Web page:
According to Marketing at Work, the average business loses about 10 to 25 percent of its customer base per year. Smallbiztrends.com reports the number of customers a business loses annually is 15% on average.
Whether the number is 15 or 25, the math is the same: If you lose 25% of your clients a year, by the fourth year you won’t have any. If the rate of loss is 15%, it will take 2.6 years longer to effectively carve your livelihood down to nothing.
Statistically speaking, the lawn care business is no different with any other market sector when it comes to retaining clients. As a service industry, lawn care can be impacted by a bad economy. People cut costs when the economy is failing. The other sure way to lose clientele is to provide poor service. When weighing expenses and costs of doing business, clients expect to get superior service. When they don’t, they go elsewhere.
As sure as clockwork, as the calendar rings in the New Year, everyone from commercial building owners to multi-family HOA’s take a hard look at the expenses from the year prior.
Successful companies have learned that marketing will keep clients in the fold, reducing the attrition that comes at a dear cost.
Even if snow is forecast for another three months in your geographic location, now’s the time to set your marketing in motion. Like right now.
MAKE A PLAN
Even if you’ve been in the business for some time, there’s a chance you never built a marketing plan. The saying that you can’t know where you’re going if you don’t know where you’ve been has never been more true.
Maybe you never had a formal business plan, but you got lucky those first handful of years and now you’re making bank. Client numbers increased and you hired more crews to keep up with the work. Don’t fool yourself. You still need a plan. It helps to keep your focus as the business continues to grow.
A solid marketing plan includes the following:
- Cell phone and phone services
- eMail (plus the dedication to using the technology)
- Website and social media/SEO
- A Google presence
- Business cards, Invoice template
- QuickBooks or another bookkeeping service
- Truck/trailers wrapped in branded design
- Uniforms for the entire crew to wear
- Yard signs to post when a landscaping project is underway.
Unlike successful landscaping companies of yesteryear, you don’t need to print an overload of brochures, door hangers and envelopes. You still need a business card. Make sure the font is no less than 10pt so that it can be read by people over 40 because they are your target market. Include your contact information…including a street address.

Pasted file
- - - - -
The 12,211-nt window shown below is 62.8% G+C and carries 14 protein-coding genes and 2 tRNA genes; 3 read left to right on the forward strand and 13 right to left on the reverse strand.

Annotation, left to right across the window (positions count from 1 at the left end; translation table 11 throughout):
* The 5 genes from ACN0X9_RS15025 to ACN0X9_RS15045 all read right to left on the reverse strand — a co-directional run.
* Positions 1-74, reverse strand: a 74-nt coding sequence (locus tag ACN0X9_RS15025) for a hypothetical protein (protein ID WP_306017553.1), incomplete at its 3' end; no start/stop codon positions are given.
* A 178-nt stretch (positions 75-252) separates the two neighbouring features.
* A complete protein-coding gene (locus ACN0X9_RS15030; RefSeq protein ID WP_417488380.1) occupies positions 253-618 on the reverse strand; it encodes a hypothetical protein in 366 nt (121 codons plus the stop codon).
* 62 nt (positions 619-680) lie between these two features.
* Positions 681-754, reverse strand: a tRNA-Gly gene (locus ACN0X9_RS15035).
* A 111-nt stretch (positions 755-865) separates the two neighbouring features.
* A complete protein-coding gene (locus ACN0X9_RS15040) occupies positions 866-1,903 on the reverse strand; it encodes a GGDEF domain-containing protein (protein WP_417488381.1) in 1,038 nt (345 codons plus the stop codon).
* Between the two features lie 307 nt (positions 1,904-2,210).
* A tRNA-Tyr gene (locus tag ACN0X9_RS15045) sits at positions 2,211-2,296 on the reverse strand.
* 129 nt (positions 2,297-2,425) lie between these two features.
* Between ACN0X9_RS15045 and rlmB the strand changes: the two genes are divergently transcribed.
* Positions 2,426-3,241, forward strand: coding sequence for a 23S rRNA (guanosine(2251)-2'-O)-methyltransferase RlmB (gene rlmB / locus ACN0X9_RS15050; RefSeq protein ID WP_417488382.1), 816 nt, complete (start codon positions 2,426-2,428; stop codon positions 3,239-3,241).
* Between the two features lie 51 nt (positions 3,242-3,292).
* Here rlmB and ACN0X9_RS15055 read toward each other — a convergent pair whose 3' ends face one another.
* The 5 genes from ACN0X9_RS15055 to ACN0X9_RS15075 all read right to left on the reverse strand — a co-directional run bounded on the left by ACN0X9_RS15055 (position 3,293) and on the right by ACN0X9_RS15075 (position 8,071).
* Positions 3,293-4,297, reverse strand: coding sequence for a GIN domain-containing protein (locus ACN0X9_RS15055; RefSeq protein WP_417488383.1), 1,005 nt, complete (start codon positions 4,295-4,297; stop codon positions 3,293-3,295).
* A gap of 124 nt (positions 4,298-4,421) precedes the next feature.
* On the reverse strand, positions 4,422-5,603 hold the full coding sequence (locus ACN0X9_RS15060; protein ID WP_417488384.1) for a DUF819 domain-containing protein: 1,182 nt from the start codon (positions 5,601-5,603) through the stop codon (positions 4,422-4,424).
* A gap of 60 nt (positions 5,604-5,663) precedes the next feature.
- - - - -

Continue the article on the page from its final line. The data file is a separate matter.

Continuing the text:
Look into a phone service, one that you can train to answer specific questions, teeing you up to speak to the potential customer later. Or answer your own phone…before the third ring all day and in the evening too.
Get a website. It’s your online showroom. It validates you and your service. It’s important that your website be responsive (it moves seamlessly from desktop to tablet to cell phone.) One more thing: get a secure certificate, an SSL. Google changed its policy in 2019 to show in the search line whether a website has an SSL or not even when the site is not for the purpose of online shopping. It looks wrong to have the notation “Not Secure” on the domain line.
Unlike Field of Dreams, just because you built a site doesn’t mean they will come. You have to infuse your site with social media and SEO.
Serious business functions come with owning any small business. If you don’t like paperwork or eschew filing reports, you need to find someone who does. This kind of paperwork is not optional. Fines and fees can become an unnecessary burden when you’re late or fail to pay.
One of the greatest failures in the lawn care business is irregular or incorrect billing. You bust your tail mowing the lawn to perfection, and then irritate the client by slow billing? Submit clean, clear invoices on time and regularly.
Wrap your truck/trailer/car in a professional wrap. Nothing is as effective as a wrap to promote your business on every section of highway you travel. Just be sure that you drive carefully and obey traffic laws since your identifying deets are obvious to everyone in the next lane.
Dress your crews in professional coordinating sheets. Short sleeve with a cuff looks eons more professional than a T-shirt. But a T-shirt is better than not. Go the extra mile and furnish everyone on your crew with a safety vest. The vest communicates that your company pays attention to safety rules. It gives prospective clients some comfort.
The best time to get passersby to notice your work up close and personal is WHILE YOU’RE DOING IT. Realtors already practice this trick, posting OPEN HOUSE signs in the neighborhood pointing people to the right house for sale. In the lawn business, put the open house sign at the curb so that passersby notice the quality mowing and/or landscaping in action.
Now that you’ve taken the time to read about marketing, it is 10 minutes closer to mowing season. Get on mowmore.com to preview the new products you’ll need this season. Then step on the marketing.